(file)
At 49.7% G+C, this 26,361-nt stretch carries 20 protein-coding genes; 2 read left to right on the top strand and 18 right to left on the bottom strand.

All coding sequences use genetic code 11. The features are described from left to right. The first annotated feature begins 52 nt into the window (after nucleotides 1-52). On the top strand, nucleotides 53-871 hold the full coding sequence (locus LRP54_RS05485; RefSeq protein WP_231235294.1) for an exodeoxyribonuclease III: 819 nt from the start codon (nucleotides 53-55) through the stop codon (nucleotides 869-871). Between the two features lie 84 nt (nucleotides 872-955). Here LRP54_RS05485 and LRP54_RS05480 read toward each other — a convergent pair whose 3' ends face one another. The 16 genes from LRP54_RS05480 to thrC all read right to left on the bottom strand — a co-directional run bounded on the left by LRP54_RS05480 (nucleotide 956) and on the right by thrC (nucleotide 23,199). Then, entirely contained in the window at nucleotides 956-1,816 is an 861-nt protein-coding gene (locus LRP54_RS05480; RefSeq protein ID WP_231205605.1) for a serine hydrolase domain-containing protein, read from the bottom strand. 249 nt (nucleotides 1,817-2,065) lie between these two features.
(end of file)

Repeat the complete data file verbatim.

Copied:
At 49.7% G+C, this 26,361-nt stretch carries 20 protein-coding genes; 2 read left to right on the top strand and 18 right to left on the bottom strand.

All coding sequences use genetic code 11. The features are described from left to right. The first annotated feature begins 52 nt into the window (after nucleotides 1-52). On the top strand, nucleotides 53-871 hold the full coding sequence (locus LRP54_RS05485; RefSeq protein WP_231235294.1) for an exodeoxyribonuclease III: 819 nt from the start codon (nucleotides 53-55) through the stop codon (nucleotides 869-871). Between the two features lie 84 nt (nucleotides 872-955). Here LRP54_RS05485 and LRP54_RS05480 read toward each other — a convergent pair whose 3' ends face one another. The 16 genes from LRP54_RS05480 to thrC all read right to left on the bottom strand — a co-directional run bounded on the left by LRP54_RS05480 (nucleotide 956) and on the right by thrC (nucleotide 23,199). Then, entirely contained in the window at nucleotides 956-1,816 is an 861-nt protein-coding gene (locus LRP54_RS05480; RefSeq protein ID WP_231205605.1) for a serine hydrolase domain-containing protein, read from the bottom strand. 249 nt (nucleotides 1,817-2,065) lie between these two features.